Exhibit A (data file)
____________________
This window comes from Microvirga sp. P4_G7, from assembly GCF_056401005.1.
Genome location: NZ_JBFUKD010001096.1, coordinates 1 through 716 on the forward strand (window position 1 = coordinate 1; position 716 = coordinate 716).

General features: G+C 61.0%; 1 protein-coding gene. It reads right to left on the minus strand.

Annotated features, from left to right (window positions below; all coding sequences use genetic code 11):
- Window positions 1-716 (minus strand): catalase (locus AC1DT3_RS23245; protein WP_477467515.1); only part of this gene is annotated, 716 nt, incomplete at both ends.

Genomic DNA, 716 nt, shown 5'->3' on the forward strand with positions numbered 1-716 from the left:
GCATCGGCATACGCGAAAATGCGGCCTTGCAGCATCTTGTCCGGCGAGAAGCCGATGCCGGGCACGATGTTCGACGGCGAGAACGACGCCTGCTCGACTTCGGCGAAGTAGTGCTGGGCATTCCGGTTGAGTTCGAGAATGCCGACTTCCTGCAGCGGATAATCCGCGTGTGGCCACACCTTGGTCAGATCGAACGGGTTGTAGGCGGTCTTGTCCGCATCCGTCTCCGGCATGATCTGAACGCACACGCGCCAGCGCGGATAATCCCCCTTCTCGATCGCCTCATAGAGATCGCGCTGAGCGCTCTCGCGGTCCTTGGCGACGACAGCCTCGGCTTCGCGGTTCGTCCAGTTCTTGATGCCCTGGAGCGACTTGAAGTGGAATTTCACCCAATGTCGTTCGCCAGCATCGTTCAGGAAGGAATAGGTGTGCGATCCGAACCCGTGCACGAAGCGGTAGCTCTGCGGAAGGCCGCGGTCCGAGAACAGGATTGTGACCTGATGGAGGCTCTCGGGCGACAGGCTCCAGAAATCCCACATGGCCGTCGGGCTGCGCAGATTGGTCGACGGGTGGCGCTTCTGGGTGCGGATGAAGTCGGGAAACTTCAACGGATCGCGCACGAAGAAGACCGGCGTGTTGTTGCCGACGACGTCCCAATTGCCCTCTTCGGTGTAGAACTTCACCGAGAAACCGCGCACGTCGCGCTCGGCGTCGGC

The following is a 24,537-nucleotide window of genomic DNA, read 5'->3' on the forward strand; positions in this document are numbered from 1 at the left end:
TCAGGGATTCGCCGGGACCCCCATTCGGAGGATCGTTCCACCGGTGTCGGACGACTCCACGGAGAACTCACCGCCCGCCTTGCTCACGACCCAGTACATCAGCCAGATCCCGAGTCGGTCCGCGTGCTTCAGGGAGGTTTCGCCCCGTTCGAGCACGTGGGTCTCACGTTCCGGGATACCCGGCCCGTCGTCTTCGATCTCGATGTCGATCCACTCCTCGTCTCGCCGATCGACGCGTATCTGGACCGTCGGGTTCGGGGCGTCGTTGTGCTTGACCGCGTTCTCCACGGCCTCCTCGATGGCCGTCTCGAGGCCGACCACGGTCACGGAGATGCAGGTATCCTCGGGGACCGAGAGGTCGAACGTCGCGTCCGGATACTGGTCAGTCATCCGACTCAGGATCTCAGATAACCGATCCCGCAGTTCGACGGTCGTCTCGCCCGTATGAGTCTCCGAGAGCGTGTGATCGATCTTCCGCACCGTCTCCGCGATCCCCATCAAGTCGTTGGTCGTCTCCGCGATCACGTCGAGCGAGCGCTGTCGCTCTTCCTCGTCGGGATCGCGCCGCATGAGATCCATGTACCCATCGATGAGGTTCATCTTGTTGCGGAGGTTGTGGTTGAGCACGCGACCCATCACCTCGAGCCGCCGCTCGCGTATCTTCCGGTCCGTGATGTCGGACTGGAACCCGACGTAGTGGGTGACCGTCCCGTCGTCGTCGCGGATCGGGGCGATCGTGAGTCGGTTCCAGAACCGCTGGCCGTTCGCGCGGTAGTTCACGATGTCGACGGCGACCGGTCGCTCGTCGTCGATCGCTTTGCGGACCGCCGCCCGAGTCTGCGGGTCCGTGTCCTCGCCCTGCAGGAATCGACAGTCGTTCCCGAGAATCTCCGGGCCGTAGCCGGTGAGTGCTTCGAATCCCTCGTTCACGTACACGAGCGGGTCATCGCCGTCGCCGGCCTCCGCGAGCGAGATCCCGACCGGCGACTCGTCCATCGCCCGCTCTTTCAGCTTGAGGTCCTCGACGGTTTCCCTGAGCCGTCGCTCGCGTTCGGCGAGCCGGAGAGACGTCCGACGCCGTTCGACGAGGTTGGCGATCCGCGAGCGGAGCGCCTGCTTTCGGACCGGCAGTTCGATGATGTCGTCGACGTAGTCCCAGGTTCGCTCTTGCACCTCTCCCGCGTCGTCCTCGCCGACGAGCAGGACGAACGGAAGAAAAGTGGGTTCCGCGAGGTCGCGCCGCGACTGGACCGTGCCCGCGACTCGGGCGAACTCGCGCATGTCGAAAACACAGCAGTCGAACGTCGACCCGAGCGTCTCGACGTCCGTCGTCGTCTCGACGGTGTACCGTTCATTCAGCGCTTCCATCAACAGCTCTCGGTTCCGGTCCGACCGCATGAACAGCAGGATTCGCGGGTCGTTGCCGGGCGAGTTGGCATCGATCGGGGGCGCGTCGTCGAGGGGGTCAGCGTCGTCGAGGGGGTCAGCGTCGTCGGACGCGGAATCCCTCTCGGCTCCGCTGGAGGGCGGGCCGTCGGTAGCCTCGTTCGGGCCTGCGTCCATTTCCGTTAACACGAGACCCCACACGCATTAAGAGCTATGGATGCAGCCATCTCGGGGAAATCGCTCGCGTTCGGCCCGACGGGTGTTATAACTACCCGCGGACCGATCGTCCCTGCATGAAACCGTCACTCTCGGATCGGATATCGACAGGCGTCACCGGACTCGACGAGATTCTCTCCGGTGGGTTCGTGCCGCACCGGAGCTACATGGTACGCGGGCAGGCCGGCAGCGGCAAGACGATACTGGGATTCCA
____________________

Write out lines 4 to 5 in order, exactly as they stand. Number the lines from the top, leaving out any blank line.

Annotated features, from left to right (window positions below; all coding sequences use genetic code 11):
- Window positions 1-716 (minus strand): catalase (locus AC1DT3_RS23245; protein WP_477467515.1); only part of this gene is annotated, 716 nt, incomplete at both ends.